Dyslexia
 
 
  DYSLEXIA  
 
What is Dyslexia
 
What Causes Dyslexia
Indicators of Dyslexia
General Problems
Print Font & Dyslexia
Dyslexia & The Brain
Dyslexia in Adults
Dyslexia in College and University
Emotional impact of Dyslexia
Comprehension
Auditory Distraction
Reading And the Mind
IQ and Dyslexia  
Dyslexia and Parents Literacy
Segregating begins at school
Anxiety & Dyslexia
Dyslexia - Age of Expression
Preschool Speaking ability and Developing Dyslexia
Disorientation & Developing Dyslexia
Asynchronity & Dyslexia
 
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General Problems


The Child has :

Has difficulty following spoken or written instructions
Does not know what is expected of them when given oral instructions that are not complete
Cannot copy notes from the board accurately
Has difficulty copying geometric designs
Cannot explain "cause and effect" in a picture of a scene or a story, or predict what may happen next
Can remember more information when hearing it read aloud or discussed than when they read it silently to themselves
Can do a learning task better if they can see it and handle the parts first
Can answer questions orally, but poorly in writing
Freezes up when asked to give hand-written answers in sentences, paragraphs or essays
Has difficulty with spelling, punctuation, grammar and writing.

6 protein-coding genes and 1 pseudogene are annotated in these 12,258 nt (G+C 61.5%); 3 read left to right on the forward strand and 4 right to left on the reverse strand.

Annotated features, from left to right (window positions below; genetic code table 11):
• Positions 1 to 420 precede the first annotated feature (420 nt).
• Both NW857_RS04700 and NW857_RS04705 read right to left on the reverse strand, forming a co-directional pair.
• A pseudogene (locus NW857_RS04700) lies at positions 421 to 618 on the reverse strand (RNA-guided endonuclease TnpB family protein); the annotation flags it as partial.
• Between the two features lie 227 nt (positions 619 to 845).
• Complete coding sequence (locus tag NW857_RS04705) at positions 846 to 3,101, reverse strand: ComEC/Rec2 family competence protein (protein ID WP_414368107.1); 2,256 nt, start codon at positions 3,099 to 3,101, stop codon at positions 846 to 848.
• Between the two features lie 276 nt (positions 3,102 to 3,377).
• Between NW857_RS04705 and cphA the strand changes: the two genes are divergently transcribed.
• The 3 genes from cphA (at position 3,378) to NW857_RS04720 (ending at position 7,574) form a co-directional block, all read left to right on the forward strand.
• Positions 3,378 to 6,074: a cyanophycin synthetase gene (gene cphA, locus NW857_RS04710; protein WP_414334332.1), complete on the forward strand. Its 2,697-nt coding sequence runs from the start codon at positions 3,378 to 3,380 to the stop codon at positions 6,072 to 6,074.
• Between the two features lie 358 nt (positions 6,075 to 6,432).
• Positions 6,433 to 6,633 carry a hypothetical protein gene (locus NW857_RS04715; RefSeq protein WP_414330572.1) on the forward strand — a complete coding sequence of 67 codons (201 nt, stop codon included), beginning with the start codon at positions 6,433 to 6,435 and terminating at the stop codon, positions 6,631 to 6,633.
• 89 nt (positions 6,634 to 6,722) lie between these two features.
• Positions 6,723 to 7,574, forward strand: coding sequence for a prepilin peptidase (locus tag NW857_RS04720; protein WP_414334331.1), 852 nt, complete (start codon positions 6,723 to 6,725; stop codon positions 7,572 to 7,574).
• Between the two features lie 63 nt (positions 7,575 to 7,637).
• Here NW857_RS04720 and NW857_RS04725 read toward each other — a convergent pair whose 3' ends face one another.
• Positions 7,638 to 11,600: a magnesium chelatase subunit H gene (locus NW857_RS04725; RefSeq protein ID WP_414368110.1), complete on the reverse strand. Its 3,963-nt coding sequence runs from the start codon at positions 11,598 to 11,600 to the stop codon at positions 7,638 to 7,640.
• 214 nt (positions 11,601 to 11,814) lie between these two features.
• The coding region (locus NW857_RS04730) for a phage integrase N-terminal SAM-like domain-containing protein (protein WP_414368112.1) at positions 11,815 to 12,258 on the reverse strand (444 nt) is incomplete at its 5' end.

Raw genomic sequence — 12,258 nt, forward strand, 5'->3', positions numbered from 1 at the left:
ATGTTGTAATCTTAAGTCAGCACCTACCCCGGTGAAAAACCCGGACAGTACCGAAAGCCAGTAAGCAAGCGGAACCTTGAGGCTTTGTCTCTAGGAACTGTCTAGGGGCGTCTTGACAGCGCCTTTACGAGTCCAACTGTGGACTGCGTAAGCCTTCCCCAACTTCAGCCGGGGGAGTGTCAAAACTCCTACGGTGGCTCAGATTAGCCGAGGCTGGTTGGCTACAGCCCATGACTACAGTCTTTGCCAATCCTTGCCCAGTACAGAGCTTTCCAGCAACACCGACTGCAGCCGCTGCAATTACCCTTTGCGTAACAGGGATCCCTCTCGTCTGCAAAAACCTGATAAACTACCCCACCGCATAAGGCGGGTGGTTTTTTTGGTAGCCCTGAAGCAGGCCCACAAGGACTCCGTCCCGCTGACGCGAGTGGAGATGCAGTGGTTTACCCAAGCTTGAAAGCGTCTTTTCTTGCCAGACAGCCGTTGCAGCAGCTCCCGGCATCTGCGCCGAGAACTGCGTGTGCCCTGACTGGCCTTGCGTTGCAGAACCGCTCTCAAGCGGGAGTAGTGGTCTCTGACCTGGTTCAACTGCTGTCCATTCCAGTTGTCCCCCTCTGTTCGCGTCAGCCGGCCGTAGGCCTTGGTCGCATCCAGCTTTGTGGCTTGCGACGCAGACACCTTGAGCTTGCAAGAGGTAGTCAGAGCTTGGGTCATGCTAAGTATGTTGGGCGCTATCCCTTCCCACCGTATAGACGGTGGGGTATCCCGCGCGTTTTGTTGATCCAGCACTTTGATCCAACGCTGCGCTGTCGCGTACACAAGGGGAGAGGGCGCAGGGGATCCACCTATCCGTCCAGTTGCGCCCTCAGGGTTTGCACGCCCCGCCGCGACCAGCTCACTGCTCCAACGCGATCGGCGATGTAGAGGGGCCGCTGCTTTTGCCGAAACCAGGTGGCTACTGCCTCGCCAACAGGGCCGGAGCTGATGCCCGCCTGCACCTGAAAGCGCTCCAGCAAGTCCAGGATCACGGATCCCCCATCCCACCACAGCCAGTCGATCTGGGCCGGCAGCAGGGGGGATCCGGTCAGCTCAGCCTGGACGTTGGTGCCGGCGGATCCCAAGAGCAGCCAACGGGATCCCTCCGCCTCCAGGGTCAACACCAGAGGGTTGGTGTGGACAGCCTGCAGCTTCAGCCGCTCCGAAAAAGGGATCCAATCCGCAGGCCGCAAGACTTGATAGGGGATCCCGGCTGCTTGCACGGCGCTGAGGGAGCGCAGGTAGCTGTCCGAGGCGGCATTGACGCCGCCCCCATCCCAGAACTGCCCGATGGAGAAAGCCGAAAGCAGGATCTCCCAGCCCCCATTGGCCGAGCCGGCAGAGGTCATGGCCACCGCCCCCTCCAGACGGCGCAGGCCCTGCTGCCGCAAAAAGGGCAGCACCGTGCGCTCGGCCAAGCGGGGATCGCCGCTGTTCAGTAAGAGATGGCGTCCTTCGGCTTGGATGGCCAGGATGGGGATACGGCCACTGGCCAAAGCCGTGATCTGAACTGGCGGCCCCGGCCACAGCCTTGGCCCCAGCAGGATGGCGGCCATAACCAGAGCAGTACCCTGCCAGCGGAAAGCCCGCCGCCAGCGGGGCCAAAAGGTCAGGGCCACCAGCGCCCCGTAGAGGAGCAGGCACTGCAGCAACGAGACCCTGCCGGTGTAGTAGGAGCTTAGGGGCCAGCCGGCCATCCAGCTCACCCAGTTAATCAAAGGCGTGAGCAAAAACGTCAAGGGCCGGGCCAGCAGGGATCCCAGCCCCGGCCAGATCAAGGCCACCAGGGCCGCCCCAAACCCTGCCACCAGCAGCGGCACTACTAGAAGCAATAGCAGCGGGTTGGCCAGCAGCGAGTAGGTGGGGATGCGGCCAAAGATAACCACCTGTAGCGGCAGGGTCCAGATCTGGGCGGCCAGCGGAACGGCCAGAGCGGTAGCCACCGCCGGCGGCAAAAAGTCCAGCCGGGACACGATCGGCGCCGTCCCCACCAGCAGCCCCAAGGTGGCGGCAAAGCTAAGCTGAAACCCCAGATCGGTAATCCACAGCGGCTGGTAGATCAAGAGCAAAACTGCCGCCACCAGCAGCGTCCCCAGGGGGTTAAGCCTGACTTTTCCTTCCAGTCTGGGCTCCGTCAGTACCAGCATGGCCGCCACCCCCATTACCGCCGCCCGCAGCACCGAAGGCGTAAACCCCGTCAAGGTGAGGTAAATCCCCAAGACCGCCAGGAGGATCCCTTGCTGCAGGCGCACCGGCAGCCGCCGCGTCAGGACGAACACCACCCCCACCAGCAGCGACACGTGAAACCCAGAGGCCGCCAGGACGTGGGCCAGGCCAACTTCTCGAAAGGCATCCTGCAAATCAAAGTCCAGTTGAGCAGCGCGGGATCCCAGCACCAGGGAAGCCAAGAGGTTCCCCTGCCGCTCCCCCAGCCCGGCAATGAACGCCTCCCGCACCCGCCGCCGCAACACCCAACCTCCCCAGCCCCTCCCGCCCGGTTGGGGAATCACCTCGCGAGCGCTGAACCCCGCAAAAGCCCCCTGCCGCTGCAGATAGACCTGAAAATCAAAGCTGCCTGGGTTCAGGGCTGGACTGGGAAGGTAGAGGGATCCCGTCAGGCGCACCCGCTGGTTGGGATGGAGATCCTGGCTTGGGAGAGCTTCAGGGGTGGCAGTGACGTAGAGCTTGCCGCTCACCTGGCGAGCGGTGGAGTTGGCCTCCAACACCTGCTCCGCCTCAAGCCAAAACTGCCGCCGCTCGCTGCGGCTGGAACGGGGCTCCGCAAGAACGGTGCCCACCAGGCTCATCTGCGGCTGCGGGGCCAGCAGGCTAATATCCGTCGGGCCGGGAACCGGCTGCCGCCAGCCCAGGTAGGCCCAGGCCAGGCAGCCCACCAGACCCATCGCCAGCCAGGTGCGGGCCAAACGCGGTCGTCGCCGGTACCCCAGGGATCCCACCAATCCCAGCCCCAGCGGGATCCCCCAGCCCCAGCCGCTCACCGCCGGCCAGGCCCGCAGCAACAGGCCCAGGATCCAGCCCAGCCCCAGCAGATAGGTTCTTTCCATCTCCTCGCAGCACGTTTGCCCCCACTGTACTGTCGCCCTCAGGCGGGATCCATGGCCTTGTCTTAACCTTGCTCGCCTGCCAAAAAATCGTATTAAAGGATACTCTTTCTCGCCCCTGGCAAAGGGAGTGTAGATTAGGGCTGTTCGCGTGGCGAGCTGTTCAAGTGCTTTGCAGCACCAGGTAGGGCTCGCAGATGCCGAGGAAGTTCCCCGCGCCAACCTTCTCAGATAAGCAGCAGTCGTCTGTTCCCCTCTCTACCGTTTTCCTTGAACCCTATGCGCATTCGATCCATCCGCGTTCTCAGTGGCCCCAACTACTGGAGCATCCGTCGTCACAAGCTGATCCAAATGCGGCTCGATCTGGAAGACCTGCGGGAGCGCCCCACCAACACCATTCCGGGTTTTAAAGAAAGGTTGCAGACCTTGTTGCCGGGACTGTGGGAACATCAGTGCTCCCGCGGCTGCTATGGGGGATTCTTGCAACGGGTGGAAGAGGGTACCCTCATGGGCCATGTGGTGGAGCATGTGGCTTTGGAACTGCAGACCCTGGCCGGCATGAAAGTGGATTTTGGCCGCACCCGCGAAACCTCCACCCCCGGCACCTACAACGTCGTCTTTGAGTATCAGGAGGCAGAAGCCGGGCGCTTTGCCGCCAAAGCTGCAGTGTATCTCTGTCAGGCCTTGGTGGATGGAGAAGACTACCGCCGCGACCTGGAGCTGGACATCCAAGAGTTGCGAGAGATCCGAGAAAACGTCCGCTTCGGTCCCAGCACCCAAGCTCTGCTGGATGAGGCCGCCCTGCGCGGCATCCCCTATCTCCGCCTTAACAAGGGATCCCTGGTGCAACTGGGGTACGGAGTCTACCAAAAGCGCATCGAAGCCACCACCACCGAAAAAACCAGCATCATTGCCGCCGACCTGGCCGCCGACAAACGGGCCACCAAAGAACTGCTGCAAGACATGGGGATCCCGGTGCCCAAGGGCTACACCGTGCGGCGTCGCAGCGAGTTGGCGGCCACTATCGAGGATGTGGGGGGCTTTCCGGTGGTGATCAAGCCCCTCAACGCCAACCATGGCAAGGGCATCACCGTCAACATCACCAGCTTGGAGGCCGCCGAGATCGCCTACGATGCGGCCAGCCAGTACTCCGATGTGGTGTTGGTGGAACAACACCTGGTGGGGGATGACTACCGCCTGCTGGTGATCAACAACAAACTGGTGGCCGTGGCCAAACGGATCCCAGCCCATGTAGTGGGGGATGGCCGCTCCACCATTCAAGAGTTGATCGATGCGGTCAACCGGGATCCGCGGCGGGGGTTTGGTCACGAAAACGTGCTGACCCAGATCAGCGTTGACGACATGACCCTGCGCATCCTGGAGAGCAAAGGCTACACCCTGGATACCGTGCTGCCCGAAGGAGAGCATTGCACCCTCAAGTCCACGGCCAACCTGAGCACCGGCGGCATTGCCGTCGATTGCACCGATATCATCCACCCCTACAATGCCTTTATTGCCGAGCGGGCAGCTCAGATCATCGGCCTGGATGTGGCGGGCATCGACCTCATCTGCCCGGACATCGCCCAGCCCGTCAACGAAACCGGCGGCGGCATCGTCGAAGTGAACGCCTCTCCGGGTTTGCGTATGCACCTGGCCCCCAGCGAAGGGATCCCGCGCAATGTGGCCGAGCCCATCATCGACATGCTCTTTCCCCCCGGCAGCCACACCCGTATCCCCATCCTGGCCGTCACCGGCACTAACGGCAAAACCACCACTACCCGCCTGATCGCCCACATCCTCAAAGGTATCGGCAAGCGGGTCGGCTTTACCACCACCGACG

Cannot focus on a few ideas at a time, so cannot stay on task.
Has difficulty memorizing poems

 

Spelling Issues

Children in this category tend to phonetically spell words:

For example

many ('meny')
does ('dus')
said ('sed')
they ('thay')
because ('becos')
island ('iland')
eyes('ies')
friend ('frend')
enough ('enuff')

They will have difficulty with vowels and vowel combinations. For example, instead of spelling "them" they will spell it "thm", or "red" instead of "read".

They will work very hard to study their spelling words for their spelling test. They may get many or hardly any correct on the test. They will then forget the ones they did get right by the next week or cannot spell them correctly in sentences they write the same week.

Makes anagrams of words e.g. "tired" for "tried", "wives" for "views"
Their spelling tends to be worse than their reading.
They also will have great difficulty on a spelling test when the words are read to them in a different order from when they studied them.
They continually misspell common sight words which are also called service words such as "they, what, where, does and because".